Because of Winn-Dixie (2005)



(director: Wayne Wang; screenwriters: from the novel by Kate DiCamillo/Joan Singleton; cinematographer: Karl Walter Lindenlaub; editor: Deirdre Slevin; music: Rachel Portman; cast: Annasophia Robb (Opal Buloni), Jeff Daniels (Preacher Buloni), Cicely Tyson (Gloria Dump), Dave Matthews (Otis), Eva Marie Saint (Miss Franny), Courtney Jines (Amanda Wilkinson), B.J. Hopper (Mr. Alfred), Nick Price (Dunlap Dewberry), Luke Benward (Stevie Dewberry), John McConnell (Store Manager), Harland Williams (Policeman); Runtime: 97; MPAA Rating: PG; producers: Trevor Albert/Joan Singleton; Twentieth Century Fox; 2005)

A spiritually uplifting old-fashioned shaggy-dog tale that is without guile.

Reviewed by Dennis Schwartz

A spiritually uplifting old-fashioned shaggy-dog tale that is without guile and never shoots for more than Lassie type of family-friendly fare, but in its limited ambitions brings off a pleasing whimsical children’s drama that adults can also relate to. Its updated modern viewpoint (includes references to eBay and computers) endearingly relates to a new America grown more racially tolerant, even in the Deep South where this film is set. It also offers a positive Christian message about universal love that does what the recent hateful The Passion of the Christ never could in reaching across a wide audience not made up of primarily intolerant fanatics. It offers a true feeling of love that Gibson’s film never accomplished, except to please its base audience with its dogma while ignoring how it was an affront to many others.

Because of Winn-Dixie is directed in a straight-forward simplistic manner by Wayne Wang (“Chan is Missing”/”The Center of the World”/”Maid in Manhattan”), and screenwriter Joan Singleton bases it on the popular Newberry-winning children’s novel by Kate DiCamillo.

Opal Buloni (AnnaSophia Robb) is a sweet but lonely 10-year-old who lives with her single parent Baptist preacher father (Jeff Daniels), her mom abandoned the family when she was three–apparently not happy to be a preacher’s wife and always being judged by the congregation. They have recently moved to Naomi, Fla., a rural small town, where the struggling preacher holds church services in a convenience store and lives in a trailer park.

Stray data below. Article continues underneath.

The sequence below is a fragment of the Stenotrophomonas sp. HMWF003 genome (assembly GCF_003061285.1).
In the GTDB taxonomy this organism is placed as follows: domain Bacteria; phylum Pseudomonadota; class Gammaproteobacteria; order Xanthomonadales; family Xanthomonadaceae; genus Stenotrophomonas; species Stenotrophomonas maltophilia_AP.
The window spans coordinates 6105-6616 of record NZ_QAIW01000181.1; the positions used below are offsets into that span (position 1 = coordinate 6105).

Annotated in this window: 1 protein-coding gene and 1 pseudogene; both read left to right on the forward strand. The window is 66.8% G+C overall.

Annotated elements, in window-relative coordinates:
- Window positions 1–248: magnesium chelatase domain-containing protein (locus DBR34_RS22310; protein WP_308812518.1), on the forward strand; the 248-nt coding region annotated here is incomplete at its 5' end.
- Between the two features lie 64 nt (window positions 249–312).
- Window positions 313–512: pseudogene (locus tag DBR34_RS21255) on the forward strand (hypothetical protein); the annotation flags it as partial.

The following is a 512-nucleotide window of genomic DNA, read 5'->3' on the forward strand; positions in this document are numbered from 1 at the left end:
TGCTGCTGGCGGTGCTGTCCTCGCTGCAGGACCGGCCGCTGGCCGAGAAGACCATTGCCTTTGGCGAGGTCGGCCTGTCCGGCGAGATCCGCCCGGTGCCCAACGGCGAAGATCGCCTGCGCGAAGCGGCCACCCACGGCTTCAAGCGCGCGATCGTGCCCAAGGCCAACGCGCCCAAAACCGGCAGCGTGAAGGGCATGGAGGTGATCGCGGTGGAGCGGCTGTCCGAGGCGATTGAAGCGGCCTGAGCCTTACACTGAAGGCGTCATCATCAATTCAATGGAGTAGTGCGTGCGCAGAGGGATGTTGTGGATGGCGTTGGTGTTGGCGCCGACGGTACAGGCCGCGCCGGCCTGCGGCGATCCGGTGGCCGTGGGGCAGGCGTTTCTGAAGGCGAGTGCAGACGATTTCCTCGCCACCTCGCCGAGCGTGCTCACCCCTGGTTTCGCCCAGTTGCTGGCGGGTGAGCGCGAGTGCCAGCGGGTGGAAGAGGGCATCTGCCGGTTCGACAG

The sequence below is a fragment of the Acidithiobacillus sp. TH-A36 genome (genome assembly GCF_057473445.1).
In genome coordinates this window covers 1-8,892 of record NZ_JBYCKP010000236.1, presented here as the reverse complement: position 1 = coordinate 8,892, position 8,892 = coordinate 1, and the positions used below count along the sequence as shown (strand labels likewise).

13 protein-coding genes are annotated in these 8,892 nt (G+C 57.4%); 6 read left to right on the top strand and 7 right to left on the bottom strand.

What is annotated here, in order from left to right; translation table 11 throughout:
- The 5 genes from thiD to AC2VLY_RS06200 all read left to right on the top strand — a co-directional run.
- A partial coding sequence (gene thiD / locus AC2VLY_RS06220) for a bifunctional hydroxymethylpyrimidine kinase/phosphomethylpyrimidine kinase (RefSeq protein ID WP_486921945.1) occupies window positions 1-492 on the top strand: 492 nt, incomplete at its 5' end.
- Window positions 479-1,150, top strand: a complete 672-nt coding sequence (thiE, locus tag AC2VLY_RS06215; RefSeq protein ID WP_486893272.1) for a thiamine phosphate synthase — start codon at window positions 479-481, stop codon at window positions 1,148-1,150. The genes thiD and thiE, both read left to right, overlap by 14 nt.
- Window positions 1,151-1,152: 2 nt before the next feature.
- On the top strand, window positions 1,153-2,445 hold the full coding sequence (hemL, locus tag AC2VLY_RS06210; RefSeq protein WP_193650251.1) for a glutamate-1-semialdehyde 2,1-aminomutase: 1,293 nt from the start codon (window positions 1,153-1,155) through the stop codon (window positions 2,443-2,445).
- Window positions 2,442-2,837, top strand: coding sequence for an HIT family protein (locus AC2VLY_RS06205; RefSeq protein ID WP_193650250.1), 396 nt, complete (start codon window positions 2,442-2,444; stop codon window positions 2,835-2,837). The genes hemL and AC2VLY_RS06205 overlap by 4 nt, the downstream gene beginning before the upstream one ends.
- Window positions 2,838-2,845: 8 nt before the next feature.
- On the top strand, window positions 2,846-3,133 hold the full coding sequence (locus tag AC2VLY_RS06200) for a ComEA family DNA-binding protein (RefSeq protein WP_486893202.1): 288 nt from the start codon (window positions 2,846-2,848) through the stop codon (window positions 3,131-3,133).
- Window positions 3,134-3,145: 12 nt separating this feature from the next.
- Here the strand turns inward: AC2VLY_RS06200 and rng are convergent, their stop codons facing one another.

While Opal is shopping in the Winn-Dixie supermarket a large filthy stray Picardy shepherd is running through the produce aisle knocking over shelves, and the store manager is about to send it to the pound when Opal claims it as hers and impulsively names it after the grocery store. At the trailer park, she convinces her reluctant dad that she needs the dog as a friend and the dog needs her to care for it. Opal does this despite the landlord, Mr. Alfred, and his objections to a howling dog on the premises.

From here on the film relies on the cuteness of the dog to be winsome as he does a number of doggy antics (grabbing a mouse during church service and interrupting the service by howling during the hymn “Just as I Am.”) and the cuteness of Opal (gracefully handling the Dewberry brothers who tauntingly call her names). The wide-eyed Opal through her dog’s initiative unites a number of lonesome eccentric characters in town that include: the librarian, Miss Franny (Eva Marie Saint), who survived when a bear entered the library, and is only comforted by her books and her past memories; the blind African-American recovering alcoholic recluse Gloria (Cicely Tyson), who sees with her heart; and, the sensitive pet store clerk, a drifter jailbird guitar player Otis (Dave Matthews, the leader of a band named after him), who hires Opal to work in the store so she can pay for a leash.

There are no surprises, as by the film’s end the spirited dog succeeds in enriching Opal’s life and bringing happiness to those who could use a lift in life. It does so in a cornball but good-natured manner, that is sure to please many youngsters and some adult viewers. What the film is especially good at, is addressing the alienation many Americans feel in the modern world. It offers a look at the simple travails of everyday life that get so many people down because they can’t relate to their neighbors or their surroundings or to satisfying their own needs or in making any kind of connection with others. It’s not a film that offers exciting dramatic moments, but it offers us a chance to see like a child again what we are missing by shutting others out and how much better off we would be acting friendly to those who might be shunned as outsiders. It might not be the most enlightening of messages, but it’s certainly a good starting point to do more serious thinking about making things better in the world without burning everything to the ground or by isolating those who are different. In any case, the film’s heart was in the right place even if it was a bit too much on the hokey side.